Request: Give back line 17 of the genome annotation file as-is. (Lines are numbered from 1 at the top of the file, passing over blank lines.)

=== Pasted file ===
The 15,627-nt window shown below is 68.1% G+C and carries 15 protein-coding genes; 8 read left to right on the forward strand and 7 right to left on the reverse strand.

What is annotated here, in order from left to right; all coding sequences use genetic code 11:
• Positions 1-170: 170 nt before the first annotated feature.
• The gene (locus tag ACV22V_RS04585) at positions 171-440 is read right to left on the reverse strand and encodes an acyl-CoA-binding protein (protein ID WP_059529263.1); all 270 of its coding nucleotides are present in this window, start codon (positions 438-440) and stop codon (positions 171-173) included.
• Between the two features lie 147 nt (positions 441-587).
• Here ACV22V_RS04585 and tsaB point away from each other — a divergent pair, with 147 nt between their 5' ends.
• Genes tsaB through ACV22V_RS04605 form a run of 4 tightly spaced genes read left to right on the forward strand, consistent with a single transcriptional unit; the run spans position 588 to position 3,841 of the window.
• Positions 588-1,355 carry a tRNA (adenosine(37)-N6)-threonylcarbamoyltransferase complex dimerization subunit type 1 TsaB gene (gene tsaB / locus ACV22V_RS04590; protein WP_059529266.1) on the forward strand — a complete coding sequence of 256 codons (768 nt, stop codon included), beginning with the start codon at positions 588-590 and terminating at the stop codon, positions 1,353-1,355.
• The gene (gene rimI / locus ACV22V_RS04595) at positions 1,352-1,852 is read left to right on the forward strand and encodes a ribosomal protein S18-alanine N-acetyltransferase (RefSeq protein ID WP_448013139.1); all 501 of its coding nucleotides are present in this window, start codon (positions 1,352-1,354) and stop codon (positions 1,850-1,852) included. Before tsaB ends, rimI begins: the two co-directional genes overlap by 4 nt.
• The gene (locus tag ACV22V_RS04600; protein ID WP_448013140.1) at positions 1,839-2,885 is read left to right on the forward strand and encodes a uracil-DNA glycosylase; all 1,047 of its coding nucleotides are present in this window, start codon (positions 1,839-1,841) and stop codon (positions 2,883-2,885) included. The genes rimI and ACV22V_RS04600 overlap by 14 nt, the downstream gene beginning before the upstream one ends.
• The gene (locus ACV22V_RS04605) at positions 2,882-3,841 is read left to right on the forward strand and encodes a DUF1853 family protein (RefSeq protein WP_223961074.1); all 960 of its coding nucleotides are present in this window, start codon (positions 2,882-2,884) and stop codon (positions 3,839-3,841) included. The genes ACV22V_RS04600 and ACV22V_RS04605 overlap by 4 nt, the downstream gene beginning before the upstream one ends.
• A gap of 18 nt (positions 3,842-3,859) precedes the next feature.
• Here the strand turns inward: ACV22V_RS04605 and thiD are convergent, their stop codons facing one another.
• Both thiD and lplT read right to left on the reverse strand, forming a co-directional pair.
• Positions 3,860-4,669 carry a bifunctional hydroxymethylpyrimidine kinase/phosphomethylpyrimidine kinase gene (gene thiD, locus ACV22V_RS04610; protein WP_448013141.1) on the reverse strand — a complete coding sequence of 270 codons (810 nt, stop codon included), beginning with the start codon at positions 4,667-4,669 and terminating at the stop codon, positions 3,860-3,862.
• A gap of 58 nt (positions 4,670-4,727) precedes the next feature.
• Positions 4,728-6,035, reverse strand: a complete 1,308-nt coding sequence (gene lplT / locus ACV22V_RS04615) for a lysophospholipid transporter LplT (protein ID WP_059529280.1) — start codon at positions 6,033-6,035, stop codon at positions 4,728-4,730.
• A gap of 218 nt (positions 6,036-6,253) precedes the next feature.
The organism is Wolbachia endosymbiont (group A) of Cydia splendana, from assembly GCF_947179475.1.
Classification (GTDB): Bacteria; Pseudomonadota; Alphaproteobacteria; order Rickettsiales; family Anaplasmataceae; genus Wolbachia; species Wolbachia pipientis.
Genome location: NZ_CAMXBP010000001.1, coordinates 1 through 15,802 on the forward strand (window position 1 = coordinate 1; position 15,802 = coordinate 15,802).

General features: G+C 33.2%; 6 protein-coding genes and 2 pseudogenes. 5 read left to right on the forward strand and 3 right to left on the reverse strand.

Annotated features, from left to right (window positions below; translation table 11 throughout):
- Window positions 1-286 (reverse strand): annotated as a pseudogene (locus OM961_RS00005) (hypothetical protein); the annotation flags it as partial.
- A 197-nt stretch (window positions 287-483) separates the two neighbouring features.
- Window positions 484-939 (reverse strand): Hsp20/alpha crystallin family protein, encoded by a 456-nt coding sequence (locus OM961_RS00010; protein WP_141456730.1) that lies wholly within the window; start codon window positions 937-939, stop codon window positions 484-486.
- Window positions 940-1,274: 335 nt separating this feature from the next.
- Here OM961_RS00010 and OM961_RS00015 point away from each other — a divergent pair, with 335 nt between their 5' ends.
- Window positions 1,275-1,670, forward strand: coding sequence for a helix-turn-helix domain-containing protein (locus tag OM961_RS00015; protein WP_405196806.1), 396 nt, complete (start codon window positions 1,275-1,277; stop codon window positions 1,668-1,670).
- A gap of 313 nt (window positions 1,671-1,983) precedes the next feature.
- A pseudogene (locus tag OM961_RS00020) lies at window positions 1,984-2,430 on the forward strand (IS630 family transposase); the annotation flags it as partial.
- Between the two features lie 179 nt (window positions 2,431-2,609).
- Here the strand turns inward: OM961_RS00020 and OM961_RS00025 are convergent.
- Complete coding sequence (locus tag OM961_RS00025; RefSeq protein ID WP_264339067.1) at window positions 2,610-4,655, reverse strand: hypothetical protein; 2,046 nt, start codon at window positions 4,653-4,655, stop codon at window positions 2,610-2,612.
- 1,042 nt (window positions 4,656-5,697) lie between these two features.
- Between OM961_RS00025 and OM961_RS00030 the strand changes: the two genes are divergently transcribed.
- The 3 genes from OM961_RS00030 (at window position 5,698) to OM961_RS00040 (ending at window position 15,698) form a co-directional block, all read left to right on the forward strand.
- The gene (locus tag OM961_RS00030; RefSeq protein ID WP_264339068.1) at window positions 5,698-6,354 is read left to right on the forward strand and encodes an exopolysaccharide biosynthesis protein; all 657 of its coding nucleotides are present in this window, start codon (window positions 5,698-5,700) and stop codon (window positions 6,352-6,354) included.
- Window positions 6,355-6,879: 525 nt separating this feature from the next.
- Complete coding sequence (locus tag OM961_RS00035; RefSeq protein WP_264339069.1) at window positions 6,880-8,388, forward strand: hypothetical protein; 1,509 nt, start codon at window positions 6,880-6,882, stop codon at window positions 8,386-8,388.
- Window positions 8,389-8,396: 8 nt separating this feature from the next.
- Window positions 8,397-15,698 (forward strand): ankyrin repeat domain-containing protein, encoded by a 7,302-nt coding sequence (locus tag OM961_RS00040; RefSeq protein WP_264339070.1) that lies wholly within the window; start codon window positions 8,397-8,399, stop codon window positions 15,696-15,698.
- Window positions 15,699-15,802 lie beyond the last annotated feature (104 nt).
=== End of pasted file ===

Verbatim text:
• Positions 4,728-6,035, reverse strand: a complete 1,308-nt coding sequence (gene lplT / locus ACV22V_RS04615) for a lysophospholipid transporter LplT (protein ID WP_059529280.1) — start codon at positions 6,033-6,035, stop codon at positions 4,728-4,730.